Kirsten: England job not for me
3:22pm Friday 7th February 2014 in © Press Association 2014
Ashley Giles' chances of becoming England's new director of cricket have risen sharply after the highly-rated Gary Kirsten removed himself from the reckoning due to family commitments.
Giles, already in place as England's limited-overs coach, has been the favourite to succeed Andy Flower from the outset but would have faced stern competition had Kirsten emerged as a candidate.
The 46-year-old is one of the world's top coaches and boasts a glittering CV at the top level, having guided both his native South Africa and India to number one in the Test rankings.
Former Ashes-winning captain Michael Vaughan is just one influential voice who had called on the England and Wales Cricket Board to make him an offer he could not refuse.
But Kirsten cited the gruelling time demands of international cricket when he resigned the South Africa post, making an equally exhausting job with England a non-starter.
Having spoken more obliquely at the start of the week about his priorities not changing, Kirsten addressed the England job directly in an interview with Sky Sports News and left little doubt that it was not for him."I would regard any job like that as a privilege," he said.
''But I gave up the Proteas job for family reasons - I want to spend more time with a young family and that certainly hasn't changed. I love cricket coaching, I love being with an international team. But unfortunately the demands of it don't suit where I want to be.
''It would have been a great challenge, it's a high-profile sport. Whenever I've toured England I've always been amazed by the following. It's a pressurised sport and I think Andy Flower over many years did an exceptional job.''
The Cape Town native will instead continue in charge of Indian Premier League franchise Delhi Daredevils, while working on a consultancy basis with South Africa.
Whether that will satisfy him in the long term remains to be seen, but for the moment it presents a perfect fit.
Reflecting on what might have been with England, he added: "I had many chats with Andy and I enjoyed his way.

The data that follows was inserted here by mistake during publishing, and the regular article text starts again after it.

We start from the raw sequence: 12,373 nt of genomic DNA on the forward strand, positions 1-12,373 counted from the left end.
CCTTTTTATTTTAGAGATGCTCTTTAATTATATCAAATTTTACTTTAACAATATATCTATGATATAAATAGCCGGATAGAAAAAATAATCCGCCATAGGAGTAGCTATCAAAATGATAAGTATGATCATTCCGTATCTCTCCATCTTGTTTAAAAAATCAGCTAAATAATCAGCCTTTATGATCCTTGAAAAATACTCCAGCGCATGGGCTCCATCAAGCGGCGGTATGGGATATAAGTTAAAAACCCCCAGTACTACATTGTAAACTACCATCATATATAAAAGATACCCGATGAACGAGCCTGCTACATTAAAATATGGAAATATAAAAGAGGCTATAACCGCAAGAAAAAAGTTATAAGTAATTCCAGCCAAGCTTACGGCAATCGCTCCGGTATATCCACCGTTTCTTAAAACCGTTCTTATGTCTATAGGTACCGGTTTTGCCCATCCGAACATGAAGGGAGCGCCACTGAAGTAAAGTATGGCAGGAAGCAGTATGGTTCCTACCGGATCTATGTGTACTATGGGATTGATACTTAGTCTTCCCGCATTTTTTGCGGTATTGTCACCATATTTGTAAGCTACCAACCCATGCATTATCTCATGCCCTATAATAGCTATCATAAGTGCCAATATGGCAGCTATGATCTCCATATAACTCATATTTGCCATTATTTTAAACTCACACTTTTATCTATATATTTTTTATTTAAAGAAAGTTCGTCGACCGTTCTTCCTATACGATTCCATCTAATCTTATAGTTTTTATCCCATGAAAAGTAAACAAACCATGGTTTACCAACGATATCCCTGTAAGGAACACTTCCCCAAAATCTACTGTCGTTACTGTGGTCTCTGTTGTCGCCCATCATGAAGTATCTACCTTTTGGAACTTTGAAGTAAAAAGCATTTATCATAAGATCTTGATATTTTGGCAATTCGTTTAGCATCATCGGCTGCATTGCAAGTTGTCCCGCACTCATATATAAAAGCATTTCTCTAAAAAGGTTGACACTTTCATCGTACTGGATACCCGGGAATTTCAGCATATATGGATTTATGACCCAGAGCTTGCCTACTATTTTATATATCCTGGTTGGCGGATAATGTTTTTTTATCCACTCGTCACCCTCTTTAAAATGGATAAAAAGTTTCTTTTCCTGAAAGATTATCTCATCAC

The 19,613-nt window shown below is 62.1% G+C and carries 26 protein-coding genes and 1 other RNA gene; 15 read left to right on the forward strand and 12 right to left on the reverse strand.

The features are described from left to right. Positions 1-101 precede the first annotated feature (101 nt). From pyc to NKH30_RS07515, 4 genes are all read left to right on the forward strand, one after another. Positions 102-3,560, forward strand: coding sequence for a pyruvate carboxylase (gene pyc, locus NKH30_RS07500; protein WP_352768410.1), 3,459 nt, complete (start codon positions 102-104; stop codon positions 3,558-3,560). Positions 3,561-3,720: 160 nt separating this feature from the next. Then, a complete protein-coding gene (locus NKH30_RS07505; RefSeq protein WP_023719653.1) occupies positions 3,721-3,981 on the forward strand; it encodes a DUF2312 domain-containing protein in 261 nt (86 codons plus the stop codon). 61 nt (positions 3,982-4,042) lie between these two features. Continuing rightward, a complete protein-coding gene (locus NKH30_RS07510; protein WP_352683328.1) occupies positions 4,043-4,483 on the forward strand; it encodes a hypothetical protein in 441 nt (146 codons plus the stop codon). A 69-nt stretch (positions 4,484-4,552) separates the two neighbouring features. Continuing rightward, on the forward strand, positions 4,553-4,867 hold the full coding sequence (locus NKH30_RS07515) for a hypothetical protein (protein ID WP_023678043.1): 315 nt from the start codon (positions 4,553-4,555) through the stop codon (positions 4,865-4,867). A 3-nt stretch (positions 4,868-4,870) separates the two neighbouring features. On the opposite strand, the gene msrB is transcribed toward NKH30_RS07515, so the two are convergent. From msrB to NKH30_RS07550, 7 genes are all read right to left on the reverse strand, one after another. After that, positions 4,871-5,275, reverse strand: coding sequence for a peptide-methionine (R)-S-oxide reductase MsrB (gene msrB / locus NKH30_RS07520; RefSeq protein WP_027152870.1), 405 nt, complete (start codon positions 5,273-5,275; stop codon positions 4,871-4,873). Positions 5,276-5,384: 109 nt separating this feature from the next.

"I have often wondered whether I could go in with my coaching philosophies and thinking that it could work within that environment. I would have enjoyed the challenge, like I would any challenge that I take on.
"I'm taking on the IPL team the Delhi Daredevils - thank goodness it's a shorter period of time - but I'm looking forward to that challenge and the one thing I'm really looking forward to is working with some Englishmen, some Australians, some West Indians maybe, some South Africans and Indians."
One of those Englishmen could yet be Kevin Pietersen, who is expected to enter the IPL auction as a free agent next week and be available for the entire competition for the first time.
While Indian franchises and fans are excited about the prospect of seeing Pietersen in the coming months, an element of frustration continues to fester in England about the lack of transparency surrounding his axeing.
One brief press release and a guarded appearance by national selector James Whitaker constitute the sum total of the ECB's explanation to date.
Former Surrey and Sussex director of cricket Chris Adams, who once harboured his own ambitions of leading England, is among those who want more information.
"I'm really disappointed that the ECB didn't come out with an old-fashioned press conference and front up and say what has happened," he told Sky Sports.
"I understand why, because of the legal issues, and the need to lock down on any uncomfortable questions.
"The new people who have just come in, Paul Downton and James Whitaker, are terrific people and I would have backed them to deal with that.
"I think that's what the public wanted yesterday and they didn't get it."
Adams worked with Pietersen when the latter signed for Surrey and, like most at the Kia Oval, gave a ringing endorsement of his contribution at the club.
"He was excellent as a cricketer and as a personality in the dressing room," said Adams.
"We made the decision to engage him as a player in what we did without necessarily giving him the responsibility. He fully bought in to what we were doing, he was great with the youngsters and played some superb innings."